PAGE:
When it rains, it pours on poor Sam Brownback.
Kansas’s credit rating was reduced by Standard & Poor’s, which cited the effects of income-tax cuts endorsed by Republican Governor Sam Brownback that weren’t matched by less spending.Kansas Republicans have announced they have their plan though.. and as you may guess, it has nothing at all to do with raising revenues or growing the economy.
The rating fell to AA, third-highest, from AA+ and the state’s appropriation-secured debt was dropped to AA- from AA, S&P said today. The outlook on both ratings is negative.
“The negative outlook reflects our belief that there will be additional budget pressure as income tax cuts scheduled in future years go into effect, or if midyear revenue shortfalls resume,” credit analyst David Hitchcock said.
Kansas Watchdog and others began to point out that there would be "political spin" on this issue, and the spin was wrong. They directly referred to this Kansas City Star article:
Which notes many of these same concerns were raised by Moodys who doubted the ability of Kansas to cut more spending.
Analysts projected that the state could burn through its reserves this fiscal year, putting more pressure on lawmakers to cut the budget.With that in mind, what do the conservatives propose?
In May, Moody’s Investors Service cited similar concerns when it reduced the state’s bond rating one level because of mounting financial pressure on the Kansas state budget, partly because of the income tax cuts.
But Moody’s warned that cutting spending might not be easy given the court-ordered spending on schools, keeping up with Medicaid demands and funding pensions.
Dave Trabert, president of the conservative Kansas Policy Institute, said the downgrade reinforces his arguments that the Sunflower State needs to get its fiscal house in order.For a state recently excoriated over the handling of education budgets, lack of funding to KDOT (Transportation) and a state falling behind on infrastructure spending, I wonder where the spending cuts will come from?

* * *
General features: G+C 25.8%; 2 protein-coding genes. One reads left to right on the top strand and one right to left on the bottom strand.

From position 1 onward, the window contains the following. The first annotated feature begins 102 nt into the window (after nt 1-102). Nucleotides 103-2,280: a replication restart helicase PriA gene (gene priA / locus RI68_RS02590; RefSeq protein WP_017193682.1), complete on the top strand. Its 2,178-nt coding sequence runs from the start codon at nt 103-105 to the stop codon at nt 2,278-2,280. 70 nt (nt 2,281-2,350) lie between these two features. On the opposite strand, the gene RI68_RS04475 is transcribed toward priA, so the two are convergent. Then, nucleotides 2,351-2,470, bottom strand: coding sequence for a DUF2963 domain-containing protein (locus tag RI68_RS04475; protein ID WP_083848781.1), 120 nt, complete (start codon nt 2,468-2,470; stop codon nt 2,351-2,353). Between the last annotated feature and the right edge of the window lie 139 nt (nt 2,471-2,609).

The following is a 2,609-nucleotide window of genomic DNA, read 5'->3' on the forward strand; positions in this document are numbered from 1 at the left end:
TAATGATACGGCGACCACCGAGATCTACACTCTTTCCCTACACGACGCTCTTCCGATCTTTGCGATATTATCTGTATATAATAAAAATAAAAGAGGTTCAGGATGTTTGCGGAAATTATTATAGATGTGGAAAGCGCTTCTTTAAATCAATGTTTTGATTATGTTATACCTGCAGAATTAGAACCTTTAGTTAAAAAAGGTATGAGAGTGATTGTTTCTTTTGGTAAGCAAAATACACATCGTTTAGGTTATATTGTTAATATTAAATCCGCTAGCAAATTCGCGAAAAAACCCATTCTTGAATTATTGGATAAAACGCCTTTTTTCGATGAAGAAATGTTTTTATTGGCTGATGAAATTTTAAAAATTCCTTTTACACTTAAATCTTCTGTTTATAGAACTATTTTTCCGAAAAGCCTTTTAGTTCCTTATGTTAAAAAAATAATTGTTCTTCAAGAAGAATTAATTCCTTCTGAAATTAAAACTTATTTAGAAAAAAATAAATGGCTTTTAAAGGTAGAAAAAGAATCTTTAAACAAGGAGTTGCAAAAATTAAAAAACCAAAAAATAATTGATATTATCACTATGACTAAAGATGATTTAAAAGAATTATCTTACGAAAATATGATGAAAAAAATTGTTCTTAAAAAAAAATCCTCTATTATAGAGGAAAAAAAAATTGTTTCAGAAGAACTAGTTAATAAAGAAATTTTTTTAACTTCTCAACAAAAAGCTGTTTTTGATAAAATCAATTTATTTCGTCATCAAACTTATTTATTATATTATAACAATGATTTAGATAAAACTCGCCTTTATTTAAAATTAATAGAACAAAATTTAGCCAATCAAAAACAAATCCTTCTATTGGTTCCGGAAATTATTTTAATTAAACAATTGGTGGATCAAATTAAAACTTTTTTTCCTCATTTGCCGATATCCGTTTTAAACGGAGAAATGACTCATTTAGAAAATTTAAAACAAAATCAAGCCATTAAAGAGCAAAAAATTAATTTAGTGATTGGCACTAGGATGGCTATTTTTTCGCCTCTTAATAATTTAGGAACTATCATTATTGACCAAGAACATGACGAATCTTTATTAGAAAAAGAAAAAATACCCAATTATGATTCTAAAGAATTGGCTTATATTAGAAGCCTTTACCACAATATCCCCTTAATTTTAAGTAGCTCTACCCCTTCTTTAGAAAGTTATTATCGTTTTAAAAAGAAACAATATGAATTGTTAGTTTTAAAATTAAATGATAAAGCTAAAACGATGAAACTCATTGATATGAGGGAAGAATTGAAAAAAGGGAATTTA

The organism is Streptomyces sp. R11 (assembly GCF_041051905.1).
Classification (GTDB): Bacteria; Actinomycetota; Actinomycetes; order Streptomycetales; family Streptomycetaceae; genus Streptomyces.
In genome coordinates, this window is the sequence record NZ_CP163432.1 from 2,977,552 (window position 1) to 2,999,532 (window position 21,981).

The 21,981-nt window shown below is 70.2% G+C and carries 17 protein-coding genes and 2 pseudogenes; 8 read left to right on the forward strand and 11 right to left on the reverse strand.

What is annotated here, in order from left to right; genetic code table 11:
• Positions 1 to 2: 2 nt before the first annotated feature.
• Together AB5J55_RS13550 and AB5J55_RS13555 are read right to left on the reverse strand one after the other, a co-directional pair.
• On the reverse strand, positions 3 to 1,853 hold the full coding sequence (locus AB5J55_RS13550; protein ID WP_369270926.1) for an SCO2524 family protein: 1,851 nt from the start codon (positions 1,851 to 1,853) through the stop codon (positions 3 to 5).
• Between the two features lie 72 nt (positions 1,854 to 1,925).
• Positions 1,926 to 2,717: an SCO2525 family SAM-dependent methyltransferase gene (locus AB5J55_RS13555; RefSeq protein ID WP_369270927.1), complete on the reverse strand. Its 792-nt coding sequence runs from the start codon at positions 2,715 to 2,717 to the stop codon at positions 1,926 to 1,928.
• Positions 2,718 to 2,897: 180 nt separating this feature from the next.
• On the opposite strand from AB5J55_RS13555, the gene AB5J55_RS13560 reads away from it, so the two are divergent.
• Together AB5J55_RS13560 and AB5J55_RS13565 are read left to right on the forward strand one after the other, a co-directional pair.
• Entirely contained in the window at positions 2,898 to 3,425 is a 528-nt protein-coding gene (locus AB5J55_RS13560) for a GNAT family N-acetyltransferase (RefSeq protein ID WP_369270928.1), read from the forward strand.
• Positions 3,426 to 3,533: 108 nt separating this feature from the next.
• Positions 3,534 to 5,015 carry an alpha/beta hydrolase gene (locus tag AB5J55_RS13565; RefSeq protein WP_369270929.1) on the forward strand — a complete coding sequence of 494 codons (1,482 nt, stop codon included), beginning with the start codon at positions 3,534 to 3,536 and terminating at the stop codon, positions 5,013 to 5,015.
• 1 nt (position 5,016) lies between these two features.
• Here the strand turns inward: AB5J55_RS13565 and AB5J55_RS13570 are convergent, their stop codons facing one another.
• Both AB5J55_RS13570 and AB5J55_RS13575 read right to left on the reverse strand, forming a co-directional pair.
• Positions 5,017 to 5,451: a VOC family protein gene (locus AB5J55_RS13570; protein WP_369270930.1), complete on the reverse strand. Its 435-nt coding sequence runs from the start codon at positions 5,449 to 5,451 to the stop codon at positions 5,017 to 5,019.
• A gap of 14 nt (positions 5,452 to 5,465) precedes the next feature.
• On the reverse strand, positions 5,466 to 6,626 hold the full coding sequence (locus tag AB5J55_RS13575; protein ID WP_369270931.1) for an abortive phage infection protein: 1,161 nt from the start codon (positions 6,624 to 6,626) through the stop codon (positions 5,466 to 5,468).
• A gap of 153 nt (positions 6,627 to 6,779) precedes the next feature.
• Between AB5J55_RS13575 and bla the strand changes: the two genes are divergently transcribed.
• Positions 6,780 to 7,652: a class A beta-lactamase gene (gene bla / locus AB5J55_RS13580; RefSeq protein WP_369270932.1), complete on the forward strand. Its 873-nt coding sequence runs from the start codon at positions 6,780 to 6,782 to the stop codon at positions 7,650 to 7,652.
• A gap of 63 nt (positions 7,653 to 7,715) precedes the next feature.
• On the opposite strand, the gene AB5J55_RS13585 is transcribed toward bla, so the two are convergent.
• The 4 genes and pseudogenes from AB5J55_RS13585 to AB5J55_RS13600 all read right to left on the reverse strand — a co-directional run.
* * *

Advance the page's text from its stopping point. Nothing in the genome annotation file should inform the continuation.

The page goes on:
“We have to get away from this notion that cutting spending is reducing services,” Trabert told Kansas Watchdog. “You go and ask a reasonable sample of citizens ‘does government operate efficiently,’ and they’ll probably tell you in a lot of different ways ‘absolutely not.’”
Hitchcock wrote that should Kansas enact spending reductions to facilitate a more structurally sound budget in FY2016, “we could revise the outlook to stable.”
The Kansas Conservative Budget group offers no real direct answers. Just generic 'there is room to cut'. They do so because they know if they actually come out and say they must betray education, community services or long term debt servicing people will immediately understand something really wrong happened here.